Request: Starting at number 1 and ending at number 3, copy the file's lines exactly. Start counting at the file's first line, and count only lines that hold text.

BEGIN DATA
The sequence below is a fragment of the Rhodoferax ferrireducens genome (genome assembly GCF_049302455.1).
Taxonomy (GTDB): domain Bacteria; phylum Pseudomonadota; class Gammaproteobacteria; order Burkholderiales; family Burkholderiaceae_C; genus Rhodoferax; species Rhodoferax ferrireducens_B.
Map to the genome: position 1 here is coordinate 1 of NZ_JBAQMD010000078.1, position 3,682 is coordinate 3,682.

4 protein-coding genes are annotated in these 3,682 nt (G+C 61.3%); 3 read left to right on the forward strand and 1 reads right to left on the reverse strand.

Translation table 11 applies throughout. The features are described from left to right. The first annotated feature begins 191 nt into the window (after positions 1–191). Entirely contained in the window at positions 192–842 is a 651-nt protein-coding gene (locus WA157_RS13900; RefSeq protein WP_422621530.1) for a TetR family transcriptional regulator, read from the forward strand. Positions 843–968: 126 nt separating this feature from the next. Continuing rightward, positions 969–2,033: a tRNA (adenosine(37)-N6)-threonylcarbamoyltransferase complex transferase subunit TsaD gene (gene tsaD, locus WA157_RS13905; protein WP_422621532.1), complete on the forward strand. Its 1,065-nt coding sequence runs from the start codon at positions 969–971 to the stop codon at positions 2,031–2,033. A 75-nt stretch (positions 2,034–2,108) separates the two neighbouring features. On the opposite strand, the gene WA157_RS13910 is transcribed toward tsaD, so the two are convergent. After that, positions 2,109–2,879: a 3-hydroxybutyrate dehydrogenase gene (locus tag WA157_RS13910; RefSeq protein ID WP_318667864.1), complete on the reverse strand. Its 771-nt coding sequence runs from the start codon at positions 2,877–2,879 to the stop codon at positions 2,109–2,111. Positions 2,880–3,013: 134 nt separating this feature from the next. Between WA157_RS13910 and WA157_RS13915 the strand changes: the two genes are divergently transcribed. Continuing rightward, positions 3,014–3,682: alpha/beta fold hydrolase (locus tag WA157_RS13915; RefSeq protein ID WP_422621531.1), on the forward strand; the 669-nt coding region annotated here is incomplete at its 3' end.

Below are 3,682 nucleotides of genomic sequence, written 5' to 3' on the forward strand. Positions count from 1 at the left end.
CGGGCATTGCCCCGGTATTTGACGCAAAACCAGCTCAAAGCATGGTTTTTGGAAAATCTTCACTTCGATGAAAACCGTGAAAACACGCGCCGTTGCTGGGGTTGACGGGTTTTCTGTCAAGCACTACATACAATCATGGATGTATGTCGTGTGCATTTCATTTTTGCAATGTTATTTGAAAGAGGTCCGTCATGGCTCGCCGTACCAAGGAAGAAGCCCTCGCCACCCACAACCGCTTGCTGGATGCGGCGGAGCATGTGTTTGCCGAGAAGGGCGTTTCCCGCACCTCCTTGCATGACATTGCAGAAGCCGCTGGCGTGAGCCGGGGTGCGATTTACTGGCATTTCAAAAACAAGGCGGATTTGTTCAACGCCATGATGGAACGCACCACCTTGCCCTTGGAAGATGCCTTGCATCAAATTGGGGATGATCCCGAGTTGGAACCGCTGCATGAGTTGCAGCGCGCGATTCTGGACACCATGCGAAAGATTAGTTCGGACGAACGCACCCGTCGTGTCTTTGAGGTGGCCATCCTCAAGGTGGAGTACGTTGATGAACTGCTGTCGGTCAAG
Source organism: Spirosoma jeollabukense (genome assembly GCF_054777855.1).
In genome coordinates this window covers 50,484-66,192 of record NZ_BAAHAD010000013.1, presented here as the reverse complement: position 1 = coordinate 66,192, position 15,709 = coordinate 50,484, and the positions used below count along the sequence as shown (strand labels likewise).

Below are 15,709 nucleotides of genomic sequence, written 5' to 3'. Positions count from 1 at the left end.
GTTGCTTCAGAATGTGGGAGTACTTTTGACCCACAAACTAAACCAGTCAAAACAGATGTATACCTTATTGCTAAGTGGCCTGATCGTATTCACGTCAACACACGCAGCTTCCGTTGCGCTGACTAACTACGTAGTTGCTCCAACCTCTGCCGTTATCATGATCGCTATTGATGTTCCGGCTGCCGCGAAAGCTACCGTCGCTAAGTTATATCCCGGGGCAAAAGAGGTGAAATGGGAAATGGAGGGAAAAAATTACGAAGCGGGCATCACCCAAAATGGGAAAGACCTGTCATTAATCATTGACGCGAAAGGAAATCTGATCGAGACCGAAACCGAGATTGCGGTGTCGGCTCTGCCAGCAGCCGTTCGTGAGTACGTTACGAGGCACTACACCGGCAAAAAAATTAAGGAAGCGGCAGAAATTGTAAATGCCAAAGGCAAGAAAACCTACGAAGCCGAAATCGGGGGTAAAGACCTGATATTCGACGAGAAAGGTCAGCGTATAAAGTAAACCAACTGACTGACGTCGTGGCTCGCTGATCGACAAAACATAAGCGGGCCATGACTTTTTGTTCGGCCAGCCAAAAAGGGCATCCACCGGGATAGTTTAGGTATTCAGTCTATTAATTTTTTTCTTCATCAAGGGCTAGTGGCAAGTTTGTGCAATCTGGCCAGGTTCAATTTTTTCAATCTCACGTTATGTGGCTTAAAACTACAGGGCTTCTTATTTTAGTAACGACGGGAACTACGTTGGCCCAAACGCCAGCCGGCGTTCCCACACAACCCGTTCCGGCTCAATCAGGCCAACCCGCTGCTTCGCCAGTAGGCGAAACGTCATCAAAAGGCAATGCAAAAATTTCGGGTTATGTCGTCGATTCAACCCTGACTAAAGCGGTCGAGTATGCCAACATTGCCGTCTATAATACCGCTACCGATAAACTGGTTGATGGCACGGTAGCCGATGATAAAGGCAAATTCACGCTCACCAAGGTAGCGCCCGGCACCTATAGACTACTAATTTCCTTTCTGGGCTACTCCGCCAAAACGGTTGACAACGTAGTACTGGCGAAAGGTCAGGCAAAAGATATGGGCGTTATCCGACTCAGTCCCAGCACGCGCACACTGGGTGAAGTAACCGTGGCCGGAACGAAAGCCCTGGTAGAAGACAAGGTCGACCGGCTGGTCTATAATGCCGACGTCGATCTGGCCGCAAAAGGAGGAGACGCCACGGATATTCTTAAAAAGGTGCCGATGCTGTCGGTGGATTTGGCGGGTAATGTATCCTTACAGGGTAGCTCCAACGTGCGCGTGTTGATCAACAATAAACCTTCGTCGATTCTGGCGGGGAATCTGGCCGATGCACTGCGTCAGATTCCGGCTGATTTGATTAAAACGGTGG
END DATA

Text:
The sequence below is a fragment of the Rhodoferax ferrireducens genome (genome assembly GCF_049302455.1).
Taxonomy (GTDB): domain Bacteria; phylum Pseudomonadota; class Gammaproteobacteria; order Burkholderiales; family Burkholderiaceae_C; genus Rhodoferax; species Rhodoferax ferrireducens_B.
Map to the genome: position 1 here is coordinate 1 of NZ_JBAQMD010000078.1, position 3,682 is coordinate 3,682.